Books, glorious books! One of the best things about adventure is the gift of time. Hours spent turning pedals on deserted trails means hours dedicated to listening to audiobooks, and long evenings in the tent means time to curl up with my Kindle.

I’m always looking for inspiration on what to read or what to listen to next – so I thought I’d share my reading list from the last six months with you all.

If you’ve read any of these titles and want to add your thoughts, or have a questions about a specific book – go buck wild and leave a comment at the bottom. Enjoy!


1. The War of Art: break through your blocks and win your inner creative battles – by Steven Pressfield

Pressfield is an absolute genius, with a fascinating personal story about his own journey to success. If you’re a creative soul – this book explains why sitting down to do your work is a real struggle, and offers tips on how to get your muse to ‘show up’ every day. Expect a gigantic kick up the bum.


2. Revolutionary Ride: on the road in search of the real Iran – by Lois Pryce

I know Lois to be a talented storyteller, and so I was expecting a great adventure book – it delivered on that. What I wasn’t expecting was to be right by Lois’ side as she took on the role of a detective gone rogue, unpicking and unearthing the history of a country we (in the UK) know so little about. This book became less about the motorcycle journey, and more about learning what life is really like in Iran – through the eyes of the people. LOVED IT.

revolutionary ride

3. Quiet: the power of introverts in a world that can’t stop talking – by Susan Cain

I read this book at just the right point in my life. In reading this I realised that I am not (as many would expect) an extrovert, but am in fact an ‘ambivert’. That is, I am half extrovert, half introvert. If you’re an extrovert – this book probably isn’t for you. But if you’re an introvert – it will rock your world. 


4. The Successful Author Mindset: a handbook for surviving the writers journey by Joanna Penn

If you are a creative soul, this honest account of the self-doubt, disappointment and ambition that goes along with the creation of ‘art’ will make you (and your brain) breathe a huge sigh of relief. You are not alone. What a wonderful thing to know as you drag yourself back off to the writing dungeon.

sucessful author mindset

5. Dare to Do: taking on the planet by bike and boat by Sarah Outen

I thought I was in awe when I read Sarah’s first book ‘A Dip in The Ocean’, but this story about her 4 year journey around the world is just next level superb. Extra special mention goes to the chapters during which she kayaked along the Aleutian islands in Alaska. The description of the scenery and the sheer scale of the challenge made me pee my pants with glee and wet them in fear all at once.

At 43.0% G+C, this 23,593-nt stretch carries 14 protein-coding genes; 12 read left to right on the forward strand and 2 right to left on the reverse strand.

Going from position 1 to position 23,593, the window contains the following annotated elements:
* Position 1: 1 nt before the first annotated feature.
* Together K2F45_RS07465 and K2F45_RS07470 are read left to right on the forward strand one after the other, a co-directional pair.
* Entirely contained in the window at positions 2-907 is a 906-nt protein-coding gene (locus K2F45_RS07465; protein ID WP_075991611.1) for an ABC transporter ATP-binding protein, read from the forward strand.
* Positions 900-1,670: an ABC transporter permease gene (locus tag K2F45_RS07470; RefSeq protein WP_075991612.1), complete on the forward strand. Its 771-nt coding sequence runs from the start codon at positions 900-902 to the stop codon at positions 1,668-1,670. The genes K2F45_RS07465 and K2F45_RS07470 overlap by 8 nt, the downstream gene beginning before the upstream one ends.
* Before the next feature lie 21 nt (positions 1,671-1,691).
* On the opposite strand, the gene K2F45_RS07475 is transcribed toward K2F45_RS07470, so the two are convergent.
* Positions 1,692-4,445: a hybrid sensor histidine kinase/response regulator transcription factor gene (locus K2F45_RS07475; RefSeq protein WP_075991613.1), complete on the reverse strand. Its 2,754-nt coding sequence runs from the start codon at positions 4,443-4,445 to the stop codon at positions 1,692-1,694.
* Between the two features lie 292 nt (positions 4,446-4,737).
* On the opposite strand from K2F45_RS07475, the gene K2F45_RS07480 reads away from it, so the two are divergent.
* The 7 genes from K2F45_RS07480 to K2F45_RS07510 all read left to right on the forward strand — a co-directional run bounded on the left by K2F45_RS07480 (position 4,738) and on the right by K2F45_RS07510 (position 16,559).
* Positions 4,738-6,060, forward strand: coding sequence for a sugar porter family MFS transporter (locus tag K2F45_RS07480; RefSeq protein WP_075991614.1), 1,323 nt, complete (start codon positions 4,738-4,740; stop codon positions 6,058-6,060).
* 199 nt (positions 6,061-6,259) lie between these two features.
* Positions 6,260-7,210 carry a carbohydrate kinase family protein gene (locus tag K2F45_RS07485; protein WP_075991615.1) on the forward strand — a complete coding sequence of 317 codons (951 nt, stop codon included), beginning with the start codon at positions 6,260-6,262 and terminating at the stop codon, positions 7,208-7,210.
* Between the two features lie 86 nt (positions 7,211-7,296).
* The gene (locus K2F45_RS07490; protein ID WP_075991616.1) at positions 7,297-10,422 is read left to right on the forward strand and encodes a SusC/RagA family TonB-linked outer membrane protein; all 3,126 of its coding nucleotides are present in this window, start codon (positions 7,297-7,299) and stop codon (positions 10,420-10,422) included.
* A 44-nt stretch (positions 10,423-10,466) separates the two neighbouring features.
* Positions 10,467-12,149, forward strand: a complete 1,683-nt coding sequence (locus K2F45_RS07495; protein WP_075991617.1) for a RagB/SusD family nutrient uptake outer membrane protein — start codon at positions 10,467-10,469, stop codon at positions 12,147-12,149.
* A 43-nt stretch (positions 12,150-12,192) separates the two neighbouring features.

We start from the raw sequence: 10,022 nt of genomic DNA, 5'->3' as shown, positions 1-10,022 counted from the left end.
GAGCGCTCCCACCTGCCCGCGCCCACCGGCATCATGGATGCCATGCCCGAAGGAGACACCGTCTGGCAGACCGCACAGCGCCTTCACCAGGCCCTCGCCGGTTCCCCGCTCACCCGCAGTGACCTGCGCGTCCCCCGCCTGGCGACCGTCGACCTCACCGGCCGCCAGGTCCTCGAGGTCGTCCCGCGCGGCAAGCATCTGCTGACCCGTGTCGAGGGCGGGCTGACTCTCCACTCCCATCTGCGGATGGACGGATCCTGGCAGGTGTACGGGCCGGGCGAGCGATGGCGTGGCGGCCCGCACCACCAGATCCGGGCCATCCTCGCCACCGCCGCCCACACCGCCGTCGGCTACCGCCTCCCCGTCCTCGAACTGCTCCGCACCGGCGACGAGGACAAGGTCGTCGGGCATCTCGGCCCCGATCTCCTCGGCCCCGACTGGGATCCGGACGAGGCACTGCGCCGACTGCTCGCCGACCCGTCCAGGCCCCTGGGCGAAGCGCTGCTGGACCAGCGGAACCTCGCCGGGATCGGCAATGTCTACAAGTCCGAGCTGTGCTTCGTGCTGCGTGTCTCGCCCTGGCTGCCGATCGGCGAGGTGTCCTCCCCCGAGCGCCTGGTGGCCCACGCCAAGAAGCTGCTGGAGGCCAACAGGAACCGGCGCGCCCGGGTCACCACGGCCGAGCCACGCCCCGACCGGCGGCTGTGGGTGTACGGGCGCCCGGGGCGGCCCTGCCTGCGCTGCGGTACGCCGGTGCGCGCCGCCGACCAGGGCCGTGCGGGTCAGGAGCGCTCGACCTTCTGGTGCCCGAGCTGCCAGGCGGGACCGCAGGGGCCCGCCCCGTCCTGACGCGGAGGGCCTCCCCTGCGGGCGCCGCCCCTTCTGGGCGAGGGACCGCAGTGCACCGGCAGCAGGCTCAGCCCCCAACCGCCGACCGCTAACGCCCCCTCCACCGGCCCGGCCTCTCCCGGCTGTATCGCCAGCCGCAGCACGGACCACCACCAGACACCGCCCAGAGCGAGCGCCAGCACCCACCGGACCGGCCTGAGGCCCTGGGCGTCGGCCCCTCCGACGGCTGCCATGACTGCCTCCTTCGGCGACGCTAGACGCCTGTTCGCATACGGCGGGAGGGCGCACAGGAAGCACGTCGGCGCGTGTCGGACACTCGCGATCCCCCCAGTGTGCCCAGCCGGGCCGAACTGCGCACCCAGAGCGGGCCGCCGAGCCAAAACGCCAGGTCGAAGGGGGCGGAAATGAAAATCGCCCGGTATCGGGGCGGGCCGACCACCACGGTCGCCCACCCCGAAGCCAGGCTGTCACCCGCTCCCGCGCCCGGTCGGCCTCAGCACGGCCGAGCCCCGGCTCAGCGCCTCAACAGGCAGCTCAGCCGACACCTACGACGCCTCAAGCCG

dare to do

6. Free country: A penniless adventure the length of Britainby George Manhood

A hilarious romp through the back roads and back rooms of England by two lads who set off from Lands End with nothing but a pair of Union Jack boxer shorts. A light-hearted easy read. I snorted several times a minute.

free country

7. Turning Pro: tap your inner power and create your life’s work by Steven Pressfield

A follow up to ‘The War of Art’. It runs through every possible excuse you’ve ever given yourself for not fulfilling your creative potential, and makes you see those excuses for what they are. A down to earth guide that I’ll be re-reading over the coming years to keep me on track. The perfect antidote to believing your own bullshit.

turning pro

8. Run! 26.2 stories of blisters and blissby Dean Karnazses

I ADORED this book! Dean is the most infectiously (is that even a word?) positive person, and you can’t help but smile at his sheer love for running and appetite for pain. Definitely a must read for people who love to run. I’m off to read all his other books now…

run dean K

9. Adventureman: anyone can be a Superhero – by Jamie McDonald

Okay, so I’m a bit biased considering I smooch the author on a regular basis (being his girlfriend n’ all), but genuinely – it’s fabulous. Jamie has a rough n’ ready style of storytelling in which he just… says it like it is. It’s 100% raw honesty, with one liner’s that could come straight from an Only Fools And Horses Script.  Above all, the stories in this book will restore your faith in mankind.


10. The Way of the Runner: a journey into the fabled world of Japanese running by Adharanand Finn

Adharanananananananaddd (I can’t spell his name, still), takes his family to Japan for 6 months to learn more about Japan’s long distance ‘Ekiden’ phenomenon. A really insightful read – covering the runner’s angle, but also revealing a lot about Japanese culture as a whole. I’m a huge fan.

way of runner

11. Myths of PR: all publicity is good publicity and other popular misconceptions – by Rich Leigh

Okay I know I said my ‘top 10’, but I just read this book, and I can’t leave it off the list. A genuinely fascinating insight into the bonkers world of communication. The social media chapter especially is priceless for small businesses owners or those looking to build a brand of any kind, including personal brands. Strong opinions, no BS language and cultural references (including Anchorman) that left me snorting out my Diet Coke.

myths PR


And here’s a list of other books I read across the topics of running, storytelling, writing, speaking and philosophy. Plus a dabble in fiction – something I haven’t done for a very long time!








Largely because (after about 50 pages of trying) these books just didn’t float my boat, or in the case of the book launch title – I felt like I was being shouted at on every page. Help.

That’s your lot! I hope there’s a few titles in there that get you scurrying to Amazon in a frenzy. And if you’ve got any suggested titles for me to help keep me sane through the next 6 months… I’m all ears.